(JAPAN). ~ [Album of Mon. Japan, later nineteenth century].
Oblong 8vo (110 × 170 mm), 73 pages, in concertina form, each page with 2 mounted stencilled kamon in colours, the earlier pages with manuscript captions, partly in German. Spotting to the opening page, occasional thumbing and light smudging. Original decorative silk brocade covered light boards, rubbed.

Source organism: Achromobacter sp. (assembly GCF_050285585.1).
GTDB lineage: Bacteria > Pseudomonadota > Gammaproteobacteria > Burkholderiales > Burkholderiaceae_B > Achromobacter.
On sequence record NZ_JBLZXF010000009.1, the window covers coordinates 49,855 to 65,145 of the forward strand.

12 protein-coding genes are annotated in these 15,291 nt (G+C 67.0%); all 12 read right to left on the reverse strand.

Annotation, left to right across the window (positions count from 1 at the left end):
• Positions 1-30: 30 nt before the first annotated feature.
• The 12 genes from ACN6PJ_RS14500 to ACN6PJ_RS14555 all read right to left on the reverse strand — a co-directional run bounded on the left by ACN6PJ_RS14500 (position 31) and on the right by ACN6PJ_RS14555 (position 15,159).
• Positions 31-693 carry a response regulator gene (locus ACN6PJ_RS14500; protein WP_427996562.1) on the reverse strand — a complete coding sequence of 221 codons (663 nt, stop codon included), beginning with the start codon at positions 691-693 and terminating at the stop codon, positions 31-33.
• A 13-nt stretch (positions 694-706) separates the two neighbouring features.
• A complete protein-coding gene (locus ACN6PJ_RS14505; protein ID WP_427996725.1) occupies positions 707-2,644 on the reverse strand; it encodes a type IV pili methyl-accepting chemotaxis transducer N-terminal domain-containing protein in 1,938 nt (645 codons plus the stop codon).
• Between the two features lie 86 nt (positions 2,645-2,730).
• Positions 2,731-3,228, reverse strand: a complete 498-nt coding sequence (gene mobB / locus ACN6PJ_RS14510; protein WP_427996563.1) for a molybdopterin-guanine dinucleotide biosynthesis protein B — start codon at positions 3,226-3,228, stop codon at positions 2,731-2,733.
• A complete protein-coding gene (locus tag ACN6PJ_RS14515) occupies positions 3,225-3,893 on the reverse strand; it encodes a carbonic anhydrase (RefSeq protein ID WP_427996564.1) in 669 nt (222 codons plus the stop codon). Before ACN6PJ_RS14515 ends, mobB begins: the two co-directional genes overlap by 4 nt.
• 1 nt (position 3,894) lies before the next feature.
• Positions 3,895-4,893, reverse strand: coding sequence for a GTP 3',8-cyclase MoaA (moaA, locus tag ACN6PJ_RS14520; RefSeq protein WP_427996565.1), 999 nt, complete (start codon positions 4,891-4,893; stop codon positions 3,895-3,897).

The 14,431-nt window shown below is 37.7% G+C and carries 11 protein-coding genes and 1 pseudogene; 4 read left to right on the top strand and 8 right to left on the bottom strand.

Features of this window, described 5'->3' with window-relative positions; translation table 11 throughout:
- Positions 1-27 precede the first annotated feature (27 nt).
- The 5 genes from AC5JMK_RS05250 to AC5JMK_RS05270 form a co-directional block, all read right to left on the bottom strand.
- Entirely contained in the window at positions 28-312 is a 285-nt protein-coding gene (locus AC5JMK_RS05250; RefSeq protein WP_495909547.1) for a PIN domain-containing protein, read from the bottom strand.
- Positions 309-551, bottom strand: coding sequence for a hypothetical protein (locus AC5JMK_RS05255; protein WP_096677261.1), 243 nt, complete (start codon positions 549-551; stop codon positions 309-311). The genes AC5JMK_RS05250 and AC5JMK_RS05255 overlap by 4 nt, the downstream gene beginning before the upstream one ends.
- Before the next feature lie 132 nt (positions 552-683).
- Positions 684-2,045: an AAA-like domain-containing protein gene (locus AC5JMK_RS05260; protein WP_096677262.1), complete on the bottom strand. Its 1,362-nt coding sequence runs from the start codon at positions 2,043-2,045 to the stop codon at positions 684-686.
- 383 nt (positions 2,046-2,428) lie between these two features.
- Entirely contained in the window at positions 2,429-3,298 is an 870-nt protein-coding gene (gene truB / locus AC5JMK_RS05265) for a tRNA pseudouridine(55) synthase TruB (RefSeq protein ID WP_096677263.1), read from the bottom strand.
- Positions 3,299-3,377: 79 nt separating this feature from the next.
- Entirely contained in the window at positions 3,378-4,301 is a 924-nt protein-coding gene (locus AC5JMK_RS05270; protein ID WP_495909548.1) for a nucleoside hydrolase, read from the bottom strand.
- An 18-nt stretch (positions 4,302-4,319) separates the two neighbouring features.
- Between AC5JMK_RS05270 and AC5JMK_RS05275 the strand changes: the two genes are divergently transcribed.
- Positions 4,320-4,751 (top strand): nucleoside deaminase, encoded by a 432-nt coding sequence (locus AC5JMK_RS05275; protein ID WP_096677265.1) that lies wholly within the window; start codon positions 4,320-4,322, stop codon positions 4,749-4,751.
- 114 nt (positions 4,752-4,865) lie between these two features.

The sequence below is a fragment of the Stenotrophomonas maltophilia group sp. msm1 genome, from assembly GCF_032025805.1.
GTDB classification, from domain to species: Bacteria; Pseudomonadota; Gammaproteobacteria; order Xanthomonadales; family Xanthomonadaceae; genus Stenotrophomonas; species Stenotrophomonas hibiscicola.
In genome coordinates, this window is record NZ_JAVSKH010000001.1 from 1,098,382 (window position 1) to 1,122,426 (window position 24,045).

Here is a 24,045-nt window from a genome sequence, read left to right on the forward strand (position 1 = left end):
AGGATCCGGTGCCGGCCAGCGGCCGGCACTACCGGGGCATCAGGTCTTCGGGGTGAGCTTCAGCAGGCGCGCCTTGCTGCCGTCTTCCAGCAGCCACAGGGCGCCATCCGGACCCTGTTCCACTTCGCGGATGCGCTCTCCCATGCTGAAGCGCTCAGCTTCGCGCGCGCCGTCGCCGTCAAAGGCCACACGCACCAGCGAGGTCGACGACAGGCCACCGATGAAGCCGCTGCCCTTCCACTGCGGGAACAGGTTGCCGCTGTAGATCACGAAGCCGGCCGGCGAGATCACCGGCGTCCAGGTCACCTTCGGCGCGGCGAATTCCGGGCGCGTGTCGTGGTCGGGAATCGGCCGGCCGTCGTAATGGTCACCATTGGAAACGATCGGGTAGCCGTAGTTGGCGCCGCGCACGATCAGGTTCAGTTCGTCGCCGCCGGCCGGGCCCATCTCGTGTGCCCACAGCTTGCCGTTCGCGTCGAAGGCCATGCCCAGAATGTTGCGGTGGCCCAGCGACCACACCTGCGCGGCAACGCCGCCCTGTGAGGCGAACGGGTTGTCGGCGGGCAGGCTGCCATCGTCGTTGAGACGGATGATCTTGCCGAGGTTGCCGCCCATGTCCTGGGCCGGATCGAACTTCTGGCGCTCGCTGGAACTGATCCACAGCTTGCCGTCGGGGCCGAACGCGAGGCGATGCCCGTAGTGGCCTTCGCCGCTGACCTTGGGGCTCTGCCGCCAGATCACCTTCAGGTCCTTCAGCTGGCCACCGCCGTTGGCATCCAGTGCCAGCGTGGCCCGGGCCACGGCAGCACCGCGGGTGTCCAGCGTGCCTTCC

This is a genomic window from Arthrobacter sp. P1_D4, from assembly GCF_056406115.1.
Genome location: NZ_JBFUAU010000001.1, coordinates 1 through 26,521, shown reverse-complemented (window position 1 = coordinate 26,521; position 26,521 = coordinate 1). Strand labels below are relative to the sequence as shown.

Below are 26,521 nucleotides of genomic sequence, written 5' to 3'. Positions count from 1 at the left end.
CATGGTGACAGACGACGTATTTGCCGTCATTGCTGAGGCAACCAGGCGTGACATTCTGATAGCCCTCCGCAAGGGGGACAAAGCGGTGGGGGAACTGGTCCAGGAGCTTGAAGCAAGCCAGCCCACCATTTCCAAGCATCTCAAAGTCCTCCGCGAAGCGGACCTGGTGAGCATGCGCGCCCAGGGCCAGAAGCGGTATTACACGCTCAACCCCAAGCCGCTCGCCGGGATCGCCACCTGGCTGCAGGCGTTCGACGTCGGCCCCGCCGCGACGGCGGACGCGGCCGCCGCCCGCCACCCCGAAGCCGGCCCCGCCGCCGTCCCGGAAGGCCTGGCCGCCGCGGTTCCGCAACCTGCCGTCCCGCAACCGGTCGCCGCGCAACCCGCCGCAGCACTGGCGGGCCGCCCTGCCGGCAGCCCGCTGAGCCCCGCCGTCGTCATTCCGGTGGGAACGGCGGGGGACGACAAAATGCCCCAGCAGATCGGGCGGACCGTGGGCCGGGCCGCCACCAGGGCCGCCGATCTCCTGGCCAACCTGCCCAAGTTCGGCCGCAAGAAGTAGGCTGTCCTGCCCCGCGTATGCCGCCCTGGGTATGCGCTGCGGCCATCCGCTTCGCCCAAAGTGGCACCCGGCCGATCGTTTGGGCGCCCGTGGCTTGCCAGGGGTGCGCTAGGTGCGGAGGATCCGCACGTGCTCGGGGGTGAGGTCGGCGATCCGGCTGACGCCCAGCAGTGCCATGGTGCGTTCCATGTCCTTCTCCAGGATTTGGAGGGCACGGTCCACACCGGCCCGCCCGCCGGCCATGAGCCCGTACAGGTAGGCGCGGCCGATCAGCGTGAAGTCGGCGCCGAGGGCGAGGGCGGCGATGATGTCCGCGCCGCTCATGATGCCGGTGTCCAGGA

Circular emblems known as mon or kamon held a similar function to family crests in European heraldry. Applied to individuals, families, feudal shogunates and to the nation as a whole, their decorative emblems were usually incorporated into roughly circular forms. This unusual Meiji period album is a hierarchical register of kamon opening with the familiar red hinomaru sun emblem (adopted as the national flag in 1870), the flowers of the imperial family and the imperial chrysanthemum emblem, followed by those of the leading families and territories of Japan. Clearly a Japanese production, the added German manuscript text of the last part of the nineteenth-century, helps to date the album to the early years of the opening of Japan to European travellers and merchants. It perhaps served to interpret traditional Japanese family emblems for foreigners. Some of the captions to the shogunate kamon include the traditional numerical assessment of koku or feudal value, the units based originally on measures of rice on which their wealth was assessed.